Debbie Hodge has a healthy dose of that crucial trait all successful entrepreneurs seem to have — adaptability.
When she saw that the magazine business was tanking, she realized she needed to find a new venue for her information, so she moved her teaching online.
And when she saw everyone in her space was teaching her topic using how-to tutorials, she decided to take a different approach and focus on storytelling and design.
Business has been good.
It has been so good that she’s now made the ultimate “meta” move: she’s teaching others to do what she herself has learned in recent years.
Debbie’s story is this month’s Hero’s Journey feature. We’re tapping the collective wisdom of our community members to bring you reports from the front lines of the content marketing world. See all the Hero’s Journey posts here.
Read on as Debbie shares her story.
How to zig while others zag
Debbie Hodge: I’ve owned Get It Scrapped — an online business that offers scrapbooking education — since 2007. The primary product offered is an educational membership with classes focused on scrapbook layout design and storytelling. I take a different approach from the rest of my industry, which usually offers how-to, project-based education.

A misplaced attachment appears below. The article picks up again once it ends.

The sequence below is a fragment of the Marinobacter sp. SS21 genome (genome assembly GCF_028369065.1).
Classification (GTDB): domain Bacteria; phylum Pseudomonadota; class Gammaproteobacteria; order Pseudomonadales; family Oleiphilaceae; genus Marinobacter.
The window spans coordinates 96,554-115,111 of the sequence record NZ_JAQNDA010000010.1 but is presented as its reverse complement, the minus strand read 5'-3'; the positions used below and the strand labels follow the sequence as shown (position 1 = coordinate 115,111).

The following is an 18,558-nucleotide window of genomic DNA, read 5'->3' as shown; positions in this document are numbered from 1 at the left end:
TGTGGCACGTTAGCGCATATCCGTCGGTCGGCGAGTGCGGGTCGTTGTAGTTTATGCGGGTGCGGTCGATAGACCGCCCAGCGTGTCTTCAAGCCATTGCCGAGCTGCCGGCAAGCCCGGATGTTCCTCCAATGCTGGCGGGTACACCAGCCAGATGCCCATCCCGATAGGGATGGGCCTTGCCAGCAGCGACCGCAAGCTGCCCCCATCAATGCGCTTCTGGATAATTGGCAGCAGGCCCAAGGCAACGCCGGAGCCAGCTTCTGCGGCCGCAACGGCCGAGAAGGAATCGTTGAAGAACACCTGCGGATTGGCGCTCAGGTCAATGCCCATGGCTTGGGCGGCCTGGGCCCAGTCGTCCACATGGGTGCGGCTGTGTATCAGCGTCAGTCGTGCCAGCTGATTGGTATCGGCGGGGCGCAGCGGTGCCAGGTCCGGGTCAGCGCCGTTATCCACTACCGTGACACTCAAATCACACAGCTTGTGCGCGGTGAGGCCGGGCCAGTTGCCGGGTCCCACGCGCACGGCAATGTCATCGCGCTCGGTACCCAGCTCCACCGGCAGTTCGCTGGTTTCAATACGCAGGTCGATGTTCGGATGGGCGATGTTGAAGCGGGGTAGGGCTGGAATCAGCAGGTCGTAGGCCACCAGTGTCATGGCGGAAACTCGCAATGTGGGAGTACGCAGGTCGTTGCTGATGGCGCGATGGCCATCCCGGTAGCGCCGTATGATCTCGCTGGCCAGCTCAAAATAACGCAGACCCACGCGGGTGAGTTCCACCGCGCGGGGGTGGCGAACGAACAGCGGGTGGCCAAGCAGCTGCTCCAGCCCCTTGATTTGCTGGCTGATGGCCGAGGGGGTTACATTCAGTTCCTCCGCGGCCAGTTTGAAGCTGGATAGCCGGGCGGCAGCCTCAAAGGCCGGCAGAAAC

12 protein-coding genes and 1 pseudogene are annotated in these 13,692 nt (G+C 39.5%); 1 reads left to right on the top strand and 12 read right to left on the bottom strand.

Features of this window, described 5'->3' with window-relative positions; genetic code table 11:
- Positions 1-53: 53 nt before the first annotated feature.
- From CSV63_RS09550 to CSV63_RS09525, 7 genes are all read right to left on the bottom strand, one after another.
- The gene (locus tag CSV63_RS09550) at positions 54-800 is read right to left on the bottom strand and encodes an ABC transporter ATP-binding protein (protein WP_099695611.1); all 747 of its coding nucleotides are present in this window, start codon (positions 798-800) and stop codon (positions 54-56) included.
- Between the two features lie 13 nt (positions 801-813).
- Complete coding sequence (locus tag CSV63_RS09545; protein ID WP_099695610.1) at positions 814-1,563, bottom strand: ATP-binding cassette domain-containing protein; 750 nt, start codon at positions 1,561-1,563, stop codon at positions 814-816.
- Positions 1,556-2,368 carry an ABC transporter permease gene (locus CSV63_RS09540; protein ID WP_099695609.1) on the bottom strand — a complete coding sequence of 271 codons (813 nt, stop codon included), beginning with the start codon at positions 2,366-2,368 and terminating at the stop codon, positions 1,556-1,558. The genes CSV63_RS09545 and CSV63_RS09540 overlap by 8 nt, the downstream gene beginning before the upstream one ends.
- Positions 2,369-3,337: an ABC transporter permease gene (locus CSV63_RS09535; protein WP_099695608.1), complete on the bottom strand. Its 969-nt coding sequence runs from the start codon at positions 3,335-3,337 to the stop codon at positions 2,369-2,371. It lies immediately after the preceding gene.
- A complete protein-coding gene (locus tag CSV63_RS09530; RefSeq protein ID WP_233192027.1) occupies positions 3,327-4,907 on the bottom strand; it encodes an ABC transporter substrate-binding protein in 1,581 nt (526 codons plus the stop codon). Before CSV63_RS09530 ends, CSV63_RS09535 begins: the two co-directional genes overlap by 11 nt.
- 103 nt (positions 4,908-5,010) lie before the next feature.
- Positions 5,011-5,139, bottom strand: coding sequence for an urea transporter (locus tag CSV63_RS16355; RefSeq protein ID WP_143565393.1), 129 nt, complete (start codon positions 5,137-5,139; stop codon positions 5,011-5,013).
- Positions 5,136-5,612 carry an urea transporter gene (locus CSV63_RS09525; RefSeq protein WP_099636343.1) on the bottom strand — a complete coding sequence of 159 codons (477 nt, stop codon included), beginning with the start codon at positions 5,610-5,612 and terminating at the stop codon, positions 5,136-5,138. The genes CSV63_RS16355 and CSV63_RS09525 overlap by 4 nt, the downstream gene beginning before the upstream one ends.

Teach What You Do, which began in 2015, is where I offer a single flagship, premium-priced online class: the eCourse Blueprint, an 8-module, 24-lesson, A-to-Z blueprint for creating and selling an online course. Everything is online, including lessons with video, audio, transcripts, slides, and workbooks. Live “office hours” and “guest expert” webinar sessions supplement that “on-demand” lesson content.
I’ve been creating and selling profitable online courses for nine years. I understand the process, the technology, and I’m always thinking about creative ways to teach in an online classroom.
Adaptability and taking the less-traveled path
Debbie Hodge: The unique angle I’ve taken in the scrapbooking training niche is to focus on scrapbook layout design and storytelling, as opposed to the common models of teaching technique via specific projects and products. That has helped my materials stand out.
I also strategically use lead magnets, list segmentation, and email marketing to sell Get It Scrapped memberships.
It all started after I wrote a book for the scrapbooking industry and worked as a contributing writer, designer, and editor for two scrapbooking magazines.
Magazines were going out of business and I realized I’d never been able to cover the kind of ground I wanted to in articles, which were kept short and simple.
Teaching online was a solution — and a way to make money. My early classes were taught in protected forums and online bulletin boards.
Daring to launch a product to a minuscule list
Debbie Hodge: In October 2015, I was ready to launch the Teach What You Do eCourse Blueprint — but I only had 17 prospects on my email list for the new business. This was a huge contrast to my business at Get It Scrapped, where I had a list of more than 19,000 people and I was using three solid lead magnets to grow my list daily.